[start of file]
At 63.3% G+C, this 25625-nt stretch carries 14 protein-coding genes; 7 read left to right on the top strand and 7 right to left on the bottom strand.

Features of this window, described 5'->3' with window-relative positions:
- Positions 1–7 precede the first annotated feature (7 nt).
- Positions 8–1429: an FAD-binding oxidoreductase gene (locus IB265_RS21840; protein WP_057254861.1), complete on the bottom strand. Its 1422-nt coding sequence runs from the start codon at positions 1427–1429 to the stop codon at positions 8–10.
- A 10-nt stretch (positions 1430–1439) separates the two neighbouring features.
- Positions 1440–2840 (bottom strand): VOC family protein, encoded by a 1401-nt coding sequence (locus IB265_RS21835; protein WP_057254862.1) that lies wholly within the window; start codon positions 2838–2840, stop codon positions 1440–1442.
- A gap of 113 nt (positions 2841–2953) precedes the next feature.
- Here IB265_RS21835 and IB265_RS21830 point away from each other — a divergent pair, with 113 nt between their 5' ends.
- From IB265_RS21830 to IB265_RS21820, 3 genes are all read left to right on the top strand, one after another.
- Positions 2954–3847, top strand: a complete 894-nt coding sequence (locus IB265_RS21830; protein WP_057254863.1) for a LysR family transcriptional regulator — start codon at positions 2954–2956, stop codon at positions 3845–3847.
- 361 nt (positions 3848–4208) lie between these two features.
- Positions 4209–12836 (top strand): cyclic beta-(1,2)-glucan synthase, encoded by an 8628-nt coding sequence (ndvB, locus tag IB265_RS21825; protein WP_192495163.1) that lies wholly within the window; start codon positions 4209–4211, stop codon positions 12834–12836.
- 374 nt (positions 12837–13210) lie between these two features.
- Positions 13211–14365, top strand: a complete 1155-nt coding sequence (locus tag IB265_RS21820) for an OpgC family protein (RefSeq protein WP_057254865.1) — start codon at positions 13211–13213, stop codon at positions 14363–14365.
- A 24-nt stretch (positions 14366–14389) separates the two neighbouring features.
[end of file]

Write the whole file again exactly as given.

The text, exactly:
At 63.3% G+C, this 25625-nt stretch carries 14 protein-coding genes; 7 read left to right on the top strand and 7 right to left on the bottom strand.

Features of this window, described 5'->3' with window-relative positions:
- Positions 1–7 precede the first annotated feature (7 nt).
- Positions 8–1429: an FAD-binding oxidoreductase gene (locus IB265_RS21840; protein WP_057254861.1), complete on the bottom strand. Its 1422-nt coding sequence runs from the start codon at positions 1427–1429 to the stop codon at positions 8–10.
- A 10-nt stretch (positions 1430–1439) separates the two neighbouring features.
- Positions 1440–2840 (bottom strand): VOC family protein, encoded by a 1401-nt coding sequence (locus IB265_RS21835; protein WP_057254862.1) that lies wholly within the window; start codon positions 2838–2840, stop codon positions 1440–1442.
- A gap of 113 nt (positions 2841–2953) precedes the next feature.
- Here IB265_RS21835 and IB265_RS21830 point away from each other — a divergent pair, with 113 nt between their 5' ends.
- From IB265_RS21830 to IB265_RS21820, 3 genes are all read left to right on the top strand, one after another.
- Positions 2954–3847, top strand: a complete 894-nt coding sequence (locus IB265_RS21830; protein WP_057254863.1) for a LysR family transcriptional regulator — start codon at positions 2954–2956, stop codon at positions 3845–3847.
- 361 nt (positions 3848–4208) lie between these two features.
- Positions 4209–12836 (top strand): cyclic beta-(1,2)-glucan synthase, encoded by an 8628-nt coding sequence (ndvB, locus tag IB265_RS21825; protein WP_192495163.1) that lies wholly within the window; start codon positions 4209–4211, stop codon positions 12834–12836.
- 374 nt (positions 12837–13210) lie between these two features.
- Positions 13211–14365, top strand: a complete 1155-nt coding sequence (locus tag IB265_RS21820) for an OpgC family protein (RefSeq protein WP_057254865.1) — start codon at positions 13211–13213, stop codon at positions 14363–14365.
- A 24-nt stretch (positions 14366–14389) separates the two neighbouring features.